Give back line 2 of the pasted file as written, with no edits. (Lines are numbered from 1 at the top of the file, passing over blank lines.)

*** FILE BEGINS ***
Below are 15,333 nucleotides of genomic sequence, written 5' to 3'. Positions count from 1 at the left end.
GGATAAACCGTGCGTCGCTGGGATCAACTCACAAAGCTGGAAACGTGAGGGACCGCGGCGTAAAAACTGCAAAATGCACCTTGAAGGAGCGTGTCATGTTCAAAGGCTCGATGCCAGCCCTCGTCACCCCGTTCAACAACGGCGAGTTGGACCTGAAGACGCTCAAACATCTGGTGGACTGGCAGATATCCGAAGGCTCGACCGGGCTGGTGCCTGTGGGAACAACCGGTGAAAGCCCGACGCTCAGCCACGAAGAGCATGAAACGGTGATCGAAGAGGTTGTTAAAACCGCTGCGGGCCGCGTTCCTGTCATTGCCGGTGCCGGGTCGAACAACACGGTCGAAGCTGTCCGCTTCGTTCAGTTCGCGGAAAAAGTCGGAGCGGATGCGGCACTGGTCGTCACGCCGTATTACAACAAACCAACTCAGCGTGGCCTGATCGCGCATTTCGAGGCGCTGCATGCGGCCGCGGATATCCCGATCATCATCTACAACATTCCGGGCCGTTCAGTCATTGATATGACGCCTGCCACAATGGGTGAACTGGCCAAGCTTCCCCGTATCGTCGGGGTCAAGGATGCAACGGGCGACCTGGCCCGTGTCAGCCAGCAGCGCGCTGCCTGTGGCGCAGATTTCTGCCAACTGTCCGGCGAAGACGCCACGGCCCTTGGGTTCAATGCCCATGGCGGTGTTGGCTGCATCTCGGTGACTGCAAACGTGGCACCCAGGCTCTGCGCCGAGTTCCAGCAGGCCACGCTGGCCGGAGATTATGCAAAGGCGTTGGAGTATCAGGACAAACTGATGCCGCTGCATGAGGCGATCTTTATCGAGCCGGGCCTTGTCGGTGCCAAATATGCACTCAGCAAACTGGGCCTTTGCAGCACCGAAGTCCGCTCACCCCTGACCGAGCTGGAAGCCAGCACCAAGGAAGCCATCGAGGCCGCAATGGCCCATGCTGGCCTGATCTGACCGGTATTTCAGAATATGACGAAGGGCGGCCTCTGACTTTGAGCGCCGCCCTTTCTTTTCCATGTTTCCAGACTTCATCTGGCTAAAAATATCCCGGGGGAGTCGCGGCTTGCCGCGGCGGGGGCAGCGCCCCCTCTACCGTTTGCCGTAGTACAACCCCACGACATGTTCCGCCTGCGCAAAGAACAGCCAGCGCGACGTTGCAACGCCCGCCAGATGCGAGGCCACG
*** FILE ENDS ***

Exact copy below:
GGATAAACCGTGCGTCGCTGGGATCAACTCACAAAGCTGGAAACGTGAGGGACCGCGGCGTAAAAACTGCAAAATGCACCTTGAAGGAGCGTGTCATGTTCAAAGGCTCGATGCCAGCCCTCGTCACCCCGTTCAACAACGGCGAGTTGGACCTGAAGACGCTCAAACATCTGGTGGACTGGCAGATATCCGAAGGCTCGACCGGGCTGGTGCCTGTGGGAACAACCGGTGAAAGCCCGACGCTCAGCCACGAAGAGCATGAAACGGTGATCGAAGAGGTTGTTAAAACCGCTGCGGGCCGCGTTCCTGTCATTGCCGGTGCCGGGTCGAACAACACGGTCGAAGCTGTCCGCTTCGTTCAGTTCGCGGAAAAAGTCGGAGCGGATGCGGCACTGGTCGTCACGCCGTATTACAACAAACCAACTCAGCGTGGCCTGATCGCGCATTTCGAGGCGCTGCATGCGGCCGCGGATATCCCGATCATCATCTACAACATTCCGGGCCGTTCAGTCATTGATATGACGCCTGCCACAATGGGTGAACTGGCCAAGCTTCCCCGTATCGTCGGGGTCAAGGATGCAACGGGCGACCTGGCCCGTGTCAGCCAGCAGCGCGCTGCCTGTGGCGCAGATTTCTGCCAACTGTCCGGCGAAGACGCCACGGCCCTTGGGTTCAATGCCCATGGCGGTGTTGGCTGCATCTCGGTGACTGCAAACGTGGCACCCAGGCTCTGCGCCGAGTTCCAGCAGGCCACGCTGGCCGGAGATTATGCAAAGGCGTTGGAGTATCAGGACAAACTGATGCCGCTGCATGAGGCGATCTTTATCGAGCCGGGCCTTGTCGGTGCCAAATATGCACTCAGCAAACTGGGCCTTTGCAGCACCGAAGTCCGCTCACCCCTGACCGAGCTGGAAGCCAGCACCAAGGAAGCCATCGAGGCCGCAATGGCCCATGCTGGCCTGATCTGACCGGTATTTCAGAATATGACGAAGGGCGGCCTCTGACTTTGAGCGCCGCCCTTTCTTTTCCATGTTTCCAGACTTCATCTGGCTAAAAATATCCCGGGGGAGTCGCGGCTTGCCGCGGCGGGGGCAGCGCCCCCTCTACCGTTTGCCGTAGTACAACCCCACGACATGTTCCGCCTGCGCAAAGAACAGCCAGCGCGACGTTGCAACGCCCGCCAGATGCGAGGCCACG